Commonwealth Games 2014: UN Gift Boxes raise awareness of human trafficking

published on 23 Jul 2014

The Salvation Army is taking part in an anti-human trafficking campaign during the Commonwealth Games.

Members of the church and charity will be among a 160-strong team of Christian volunteers on the UN Gift Boxes in Glasgow city centre.

The large, walk-in boxes are intended to symbolise trafficking, with each one providing information and first-hand accounts and pictures from victims inside.

Managed by the charity More Than Gold, there will be four gift boxes, with one outside Glasgow Cathedral and three on Sauchiehall Street.

Each one highlights a specific aspect of human trafficking – forced labour, domestic servitude, forced street crime and begging, and sexual exploitation.


One volunteer on the boxes is Major Kathy Betteridge, The Salvation Army’s Mission Outreach and Support Officer for Edinburgh. 

Kathy, who sits on the anti-human trafficking cross-party group at the Scottish Parliament, believes the campaign is a great way to raise awareness of human trafficking.

She said: “The boxes look attractive from the outside, which is the whole essence of the trafficking scenario, that somebody is lured into this false sense of expecting something to be great and wonderful. When people step inside the boxes they realise they’re suddenly in a situation where they’re trapped. This happens with men, women and children.”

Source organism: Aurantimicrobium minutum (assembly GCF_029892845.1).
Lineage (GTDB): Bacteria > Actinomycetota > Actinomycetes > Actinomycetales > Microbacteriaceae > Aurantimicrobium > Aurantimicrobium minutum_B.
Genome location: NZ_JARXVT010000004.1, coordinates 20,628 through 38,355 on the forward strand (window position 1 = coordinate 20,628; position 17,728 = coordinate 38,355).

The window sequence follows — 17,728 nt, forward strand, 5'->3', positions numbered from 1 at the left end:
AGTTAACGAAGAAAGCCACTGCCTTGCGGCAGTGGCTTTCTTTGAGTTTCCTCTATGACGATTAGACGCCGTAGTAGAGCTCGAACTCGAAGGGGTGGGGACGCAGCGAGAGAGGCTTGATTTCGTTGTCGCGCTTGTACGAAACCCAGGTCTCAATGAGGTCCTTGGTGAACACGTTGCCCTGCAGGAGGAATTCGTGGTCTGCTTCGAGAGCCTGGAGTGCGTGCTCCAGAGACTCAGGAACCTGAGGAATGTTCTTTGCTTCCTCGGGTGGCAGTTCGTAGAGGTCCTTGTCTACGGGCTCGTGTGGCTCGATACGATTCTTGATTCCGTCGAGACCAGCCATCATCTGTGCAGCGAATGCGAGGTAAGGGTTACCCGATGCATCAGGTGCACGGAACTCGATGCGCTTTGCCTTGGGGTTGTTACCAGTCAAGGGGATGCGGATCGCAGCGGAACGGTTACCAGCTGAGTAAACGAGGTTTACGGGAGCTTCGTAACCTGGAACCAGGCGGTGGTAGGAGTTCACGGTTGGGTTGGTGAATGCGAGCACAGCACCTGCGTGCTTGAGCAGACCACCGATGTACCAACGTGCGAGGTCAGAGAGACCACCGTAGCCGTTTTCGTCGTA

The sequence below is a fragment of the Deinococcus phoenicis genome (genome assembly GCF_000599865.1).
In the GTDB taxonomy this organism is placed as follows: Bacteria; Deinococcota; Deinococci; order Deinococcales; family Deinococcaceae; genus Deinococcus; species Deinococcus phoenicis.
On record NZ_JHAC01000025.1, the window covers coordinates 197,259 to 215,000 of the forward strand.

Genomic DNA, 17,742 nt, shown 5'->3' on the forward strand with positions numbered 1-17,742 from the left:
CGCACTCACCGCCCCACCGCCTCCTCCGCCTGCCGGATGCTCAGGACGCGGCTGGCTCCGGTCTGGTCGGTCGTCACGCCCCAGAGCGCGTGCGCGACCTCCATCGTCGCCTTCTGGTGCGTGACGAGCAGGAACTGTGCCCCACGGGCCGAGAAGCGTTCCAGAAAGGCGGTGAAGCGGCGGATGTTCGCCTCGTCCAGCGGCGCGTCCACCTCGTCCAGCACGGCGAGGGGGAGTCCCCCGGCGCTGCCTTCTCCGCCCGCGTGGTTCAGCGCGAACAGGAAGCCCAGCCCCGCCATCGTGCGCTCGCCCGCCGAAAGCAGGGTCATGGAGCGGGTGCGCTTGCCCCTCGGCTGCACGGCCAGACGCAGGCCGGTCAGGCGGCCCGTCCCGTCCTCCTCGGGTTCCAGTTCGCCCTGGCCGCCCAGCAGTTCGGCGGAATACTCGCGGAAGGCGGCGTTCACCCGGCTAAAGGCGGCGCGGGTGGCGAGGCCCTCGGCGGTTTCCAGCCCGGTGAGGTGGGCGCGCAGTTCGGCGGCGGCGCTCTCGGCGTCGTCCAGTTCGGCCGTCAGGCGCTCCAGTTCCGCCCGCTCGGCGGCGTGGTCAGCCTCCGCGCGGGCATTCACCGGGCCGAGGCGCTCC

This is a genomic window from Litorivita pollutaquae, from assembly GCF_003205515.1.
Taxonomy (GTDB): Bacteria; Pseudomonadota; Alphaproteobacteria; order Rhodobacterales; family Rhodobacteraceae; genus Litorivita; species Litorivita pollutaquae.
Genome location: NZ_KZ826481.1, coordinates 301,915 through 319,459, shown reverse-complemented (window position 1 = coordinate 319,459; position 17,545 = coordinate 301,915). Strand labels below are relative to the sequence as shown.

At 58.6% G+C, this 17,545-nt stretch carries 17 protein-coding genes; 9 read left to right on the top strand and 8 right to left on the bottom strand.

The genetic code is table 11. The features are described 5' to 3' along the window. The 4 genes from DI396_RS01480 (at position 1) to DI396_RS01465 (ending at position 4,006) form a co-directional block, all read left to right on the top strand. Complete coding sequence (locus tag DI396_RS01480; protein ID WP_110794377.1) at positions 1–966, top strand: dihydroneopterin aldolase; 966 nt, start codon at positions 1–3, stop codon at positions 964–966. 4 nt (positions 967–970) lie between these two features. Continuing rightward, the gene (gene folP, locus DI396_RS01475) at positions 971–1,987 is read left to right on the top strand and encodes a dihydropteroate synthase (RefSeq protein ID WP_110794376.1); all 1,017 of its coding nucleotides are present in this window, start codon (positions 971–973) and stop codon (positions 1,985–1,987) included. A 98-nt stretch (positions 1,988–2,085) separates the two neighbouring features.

Kathy also works with The Salvation Army’s street projects, helping prostitutes in Edinburgh and says a high percentage of them have been victims of trafficking.


She said:  “Drugs are sold once, while the human body can be sold again and again and that’s what happens to the younger girls.

“They can be resold thousands of times for a lot of money. 

“Men and women are also forced on to the streets to beg for money and if they don’t meet their quota they’re in fear of being tortured, being abused, in fear for their lives.

“You can pick out the beggars who are victims as they are just so scared and they will often refuse help.

“I’d ask people to enjoy the Games but take the time to learn a little more about this, and keep your eyes peeled.”

Find out more about More Than Gold and our modern slavery work.